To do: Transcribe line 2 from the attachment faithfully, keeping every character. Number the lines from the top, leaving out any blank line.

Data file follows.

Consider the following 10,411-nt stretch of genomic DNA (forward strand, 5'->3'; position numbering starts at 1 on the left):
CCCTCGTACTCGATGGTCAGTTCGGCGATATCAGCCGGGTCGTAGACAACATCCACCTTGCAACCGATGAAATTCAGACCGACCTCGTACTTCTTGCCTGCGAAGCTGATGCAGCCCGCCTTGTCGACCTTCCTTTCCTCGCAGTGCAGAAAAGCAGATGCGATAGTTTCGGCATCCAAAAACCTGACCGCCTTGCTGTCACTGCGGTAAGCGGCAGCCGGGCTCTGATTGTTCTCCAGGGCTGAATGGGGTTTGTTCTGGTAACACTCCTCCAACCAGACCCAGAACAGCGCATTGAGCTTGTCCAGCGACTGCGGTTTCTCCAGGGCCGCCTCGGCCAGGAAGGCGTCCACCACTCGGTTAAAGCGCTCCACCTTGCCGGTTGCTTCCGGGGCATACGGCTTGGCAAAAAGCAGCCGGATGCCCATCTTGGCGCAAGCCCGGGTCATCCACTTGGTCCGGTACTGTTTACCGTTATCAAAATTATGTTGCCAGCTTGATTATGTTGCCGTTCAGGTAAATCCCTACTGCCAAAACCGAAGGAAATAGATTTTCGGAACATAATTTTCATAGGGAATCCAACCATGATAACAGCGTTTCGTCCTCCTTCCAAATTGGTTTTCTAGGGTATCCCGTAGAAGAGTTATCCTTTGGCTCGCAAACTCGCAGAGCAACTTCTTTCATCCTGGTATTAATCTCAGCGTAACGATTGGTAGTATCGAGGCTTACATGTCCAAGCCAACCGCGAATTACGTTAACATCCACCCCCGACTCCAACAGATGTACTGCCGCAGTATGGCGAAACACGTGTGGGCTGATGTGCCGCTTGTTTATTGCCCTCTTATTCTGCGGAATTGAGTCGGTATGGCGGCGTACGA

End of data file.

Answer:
CCCTCGTACTCGATGGTCAGTTCGGCGATATCAGCCGGGTCGTAGACAACATCCACCTTGCAACCGATGAAATTCAGACCGACCTCGTACTTCTTGCCTGCGAAGCTGATGCAGCCCGCCTTGTCGACCTTCCTTTCCTCGCAGTGCAGAAAAGCAGATGCGATAGTTTCGGCATCCAAAAACCTGACCGCCTTGCTGTCACTGCGGTAAGCGGCAGCCGGGCTCTGATTGTTCTCCAGGGCTGAATGGGGTTTGTTCTGGTAACACTCCTCCAACCAGACCCAGAACAGCGCATTGAGCTTGTCCAGCGACTGCGGTTTCTCCAGGGCCGCCTCGGCCAGGAAGGCGTCCACCACTCGGTTAAAGCGCTCCACCTTGCCGGTTGCTTCCGGGGCATACGGCTTGGCAAAAAGCAGCCGGATGCCCATCTTGGCGCAAGCCCGGGTCATCCACTTGGTCCGGTACTGTTTACCGTTATCAAAATTATGTTGCCAGCTTGATTATGTTGCCGTTCAGGTAAATCCCTACTGCCAAAACCGAAGGAAATAGATTTTCGGAACATAATTTTCATAGGGAATCCAACCATGATAACAGCGTTTCGTCCTCCTTCCAAATTGGTTTTCTAGGGTATCCCGTAGAAGAGTTATCCTTTGGCTCGCAAACTCGCAGAGCAACTTCTTTCATCCTGGTATTAATCTCAGCGTAACGATTGGTAGTATCGAGGCTTACATGTCCAAGCCAACCGCGAATTACGTTAACATCCACCCCCGACTCCAACAGATGTACTGCCGCAGTATGGCGAAACACGTGTGGGCTGATGTGCCGCTTGTTTATTGCCCTCTTATTCTGCGGAATTGAGTCGGTATGGCGGCGTACGA